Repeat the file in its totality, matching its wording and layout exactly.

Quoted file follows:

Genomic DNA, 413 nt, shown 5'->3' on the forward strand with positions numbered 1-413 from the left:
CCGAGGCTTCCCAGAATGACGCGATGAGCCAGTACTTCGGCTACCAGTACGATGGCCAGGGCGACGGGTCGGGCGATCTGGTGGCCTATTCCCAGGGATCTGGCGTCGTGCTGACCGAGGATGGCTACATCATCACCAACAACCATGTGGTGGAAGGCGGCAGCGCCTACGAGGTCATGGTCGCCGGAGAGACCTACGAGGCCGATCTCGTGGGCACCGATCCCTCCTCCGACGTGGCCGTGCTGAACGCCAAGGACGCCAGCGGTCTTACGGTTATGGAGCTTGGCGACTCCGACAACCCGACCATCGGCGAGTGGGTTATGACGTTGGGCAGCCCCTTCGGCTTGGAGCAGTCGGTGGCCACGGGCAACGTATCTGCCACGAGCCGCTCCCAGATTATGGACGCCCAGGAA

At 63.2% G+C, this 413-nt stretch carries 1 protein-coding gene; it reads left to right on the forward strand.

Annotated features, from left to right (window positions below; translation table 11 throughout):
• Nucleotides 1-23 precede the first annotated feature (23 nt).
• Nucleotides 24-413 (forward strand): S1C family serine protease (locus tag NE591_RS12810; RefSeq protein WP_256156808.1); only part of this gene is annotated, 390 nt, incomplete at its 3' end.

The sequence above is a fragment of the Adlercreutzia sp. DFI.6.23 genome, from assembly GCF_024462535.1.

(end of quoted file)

Genomic DNA, 413 nt, shown 5'->3' on the forward strand with positions numbered 1-413 from the left:
CCGAGGCTTCCCAGAATGACGCGATGAGCCAGTACTTCGGCTACCAGTACGATGGCCAGGGCGACGGGTCGGGCGATCTGGTGGCCTATTCCCAGGGATCTGGCGTCGTGCTGACCGAGGATGGCTACATCATCACCAACAACCATGTGGTGGAAGGCGGCAGCGCCTACGAGGTCATGGTCGCCGGAGAGACCTACGAGGCCGATCTCGTGGGCACCGATCCCTCCTCCGACGTGGCCGTGCTGAACGCCAAGGACGCCAGCGGTCTTACGGTTATGGAGCTTGGCGACTCCGACAACCCGACCATCGGCGAGTGGGTTATGACGTTGGGCAGCCCCTTCGGCTTGGAGCAGTCGGTGGCCACGGGCAACGTATCTGCCACGAGCCGCTCCCAGATTATGGACGCCCAGGAA

At 63.2% G+C, this 413-nt stretch carries 1 protein-coding gene; it reads left to right on the forward strand.

Annotated features, from left to right (window positions below; translation table 11 throughout):
• Nucleotides 1-23 precede the first annotated feature (23 nt).
• Nucleotides 24-413 (forward strand): S1C family serine protease (locus tag NE591_RS12810; RefSeq protein WP_256156808.1); only part of this gene is annotated, 390 nt, incomplete at its 3' end.

The sequence above is a fragment of the Adlercreutzia sp. DFI.6.23 genome, from assembly GCF_024462535.1.